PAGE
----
The impact of FDI on renewable and non-renewable energy in Bangladesh: Does the global climate change emergencies required?

Mohamed Elheddad, Abdelrahman J.K. Alfar, Radi Haloub, Neetu Sharma, Patrick Gomes

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The purpose of this study is to identify the effects of MNCs measured by the foreign direct investment (FDI) inflows on the promotion of renewable energy consumption and non-renewable energy in Bangladesh. It is an emergency issue these days and makes some policy suggestions.
Based on the literature review, the study sets a time series models to empirically test FDI degrades the environmental quality in Bangladesh, using the parametric (GMM, IV estimations) and non-parametric approaches (quantile regression).
The main findings drawn from the empirical analysis are as follows. First, the FDI inflows lead to more CO2 emissions in the Bangladeshi economy. In other words, the MNCs promote the usages of non-renewable energy which causes an increase in pollution. Second, the FDI inwards discourage renewable energy consumption and in terms of magnitude, the negative impacts of FDI on renewable energy are higher than the positive effect of FDI on CO2 emissions. This makes the situation worse.
This study is limited to Bangladesh and explores the total impact of FDI on the environment. For further investigation, it would be better to do a detailed investigation on the FDI-renewable and nonrenewable energy relationship. For instance, one could test which type of FDI promotes green energy consumption and which one is dirtier. So, the sectorial FDI effects on pollution.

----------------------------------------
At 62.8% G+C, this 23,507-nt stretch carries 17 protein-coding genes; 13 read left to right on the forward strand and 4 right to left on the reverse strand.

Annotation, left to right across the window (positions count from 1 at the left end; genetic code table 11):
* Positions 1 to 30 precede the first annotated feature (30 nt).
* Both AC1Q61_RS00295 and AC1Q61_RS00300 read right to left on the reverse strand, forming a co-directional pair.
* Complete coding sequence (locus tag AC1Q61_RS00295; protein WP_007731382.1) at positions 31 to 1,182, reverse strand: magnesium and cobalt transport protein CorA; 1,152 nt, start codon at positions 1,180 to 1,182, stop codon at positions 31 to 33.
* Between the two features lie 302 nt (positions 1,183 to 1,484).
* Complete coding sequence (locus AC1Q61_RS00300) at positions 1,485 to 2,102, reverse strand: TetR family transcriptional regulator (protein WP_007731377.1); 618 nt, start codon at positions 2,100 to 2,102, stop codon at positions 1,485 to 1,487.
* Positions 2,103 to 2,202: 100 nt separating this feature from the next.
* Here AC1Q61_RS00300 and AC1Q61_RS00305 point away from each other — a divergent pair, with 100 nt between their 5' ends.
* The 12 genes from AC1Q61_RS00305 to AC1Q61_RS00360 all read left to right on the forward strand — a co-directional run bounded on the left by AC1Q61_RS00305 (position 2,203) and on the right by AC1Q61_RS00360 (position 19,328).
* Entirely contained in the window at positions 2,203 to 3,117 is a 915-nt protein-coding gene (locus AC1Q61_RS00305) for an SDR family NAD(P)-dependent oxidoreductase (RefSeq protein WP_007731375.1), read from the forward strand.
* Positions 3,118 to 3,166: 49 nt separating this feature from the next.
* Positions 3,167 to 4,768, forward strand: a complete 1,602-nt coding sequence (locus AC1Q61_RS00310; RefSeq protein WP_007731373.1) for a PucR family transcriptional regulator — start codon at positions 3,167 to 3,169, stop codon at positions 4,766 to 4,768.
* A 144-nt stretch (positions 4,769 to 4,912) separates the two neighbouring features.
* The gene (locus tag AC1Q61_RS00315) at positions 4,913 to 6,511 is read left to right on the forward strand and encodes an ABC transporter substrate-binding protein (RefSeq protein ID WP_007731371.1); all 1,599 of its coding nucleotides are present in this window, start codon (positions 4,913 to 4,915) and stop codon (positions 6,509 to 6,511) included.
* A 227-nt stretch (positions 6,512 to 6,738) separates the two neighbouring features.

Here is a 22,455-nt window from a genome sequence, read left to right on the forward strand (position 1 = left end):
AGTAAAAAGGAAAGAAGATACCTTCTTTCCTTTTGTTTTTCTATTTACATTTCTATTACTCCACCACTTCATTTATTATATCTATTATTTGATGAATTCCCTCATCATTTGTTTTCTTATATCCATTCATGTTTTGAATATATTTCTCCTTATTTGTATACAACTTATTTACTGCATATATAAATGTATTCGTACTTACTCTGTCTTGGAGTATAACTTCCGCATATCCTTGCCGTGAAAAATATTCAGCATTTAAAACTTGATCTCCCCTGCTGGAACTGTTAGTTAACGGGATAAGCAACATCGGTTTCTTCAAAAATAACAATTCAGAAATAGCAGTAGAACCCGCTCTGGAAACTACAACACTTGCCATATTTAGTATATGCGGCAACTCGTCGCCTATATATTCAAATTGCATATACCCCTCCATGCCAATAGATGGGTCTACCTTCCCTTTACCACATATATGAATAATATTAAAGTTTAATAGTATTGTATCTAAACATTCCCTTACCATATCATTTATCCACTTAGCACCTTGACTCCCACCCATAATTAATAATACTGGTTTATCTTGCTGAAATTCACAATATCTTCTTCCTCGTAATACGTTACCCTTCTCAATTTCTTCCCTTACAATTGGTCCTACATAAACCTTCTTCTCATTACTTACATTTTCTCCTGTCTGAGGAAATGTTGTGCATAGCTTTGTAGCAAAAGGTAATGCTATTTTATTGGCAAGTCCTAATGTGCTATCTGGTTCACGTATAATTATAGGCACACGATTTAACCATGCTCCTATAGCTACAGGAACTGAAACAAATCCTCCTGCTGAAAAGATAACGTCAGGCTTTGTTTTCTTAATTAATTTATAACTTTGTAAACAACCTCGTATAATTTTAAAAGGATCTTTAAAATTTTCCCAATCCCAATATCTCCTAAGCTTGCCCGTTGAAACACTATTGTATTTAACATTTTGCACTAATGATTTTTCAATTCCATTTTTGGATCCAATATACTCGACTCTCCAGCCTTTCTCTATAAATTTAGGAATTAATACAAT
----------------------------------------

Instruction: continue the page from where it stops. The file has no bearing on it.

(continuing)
Most past studies parametric techniques and did not compare the effects of FDI on renewable and non-renewable energy consumption, Unlike the previous empirical studies, this paper uses GMM and IV estimations for the parametric approach and quantile regression (QR) as a robustness check. Also, it is the first study that approves the crowding-out effect of non-renewable using the FDI channel.
Original languageEnglish
JournalInternational Journal of Emergency Services
Publication statusAccepted/In press - 26 Mar 2022


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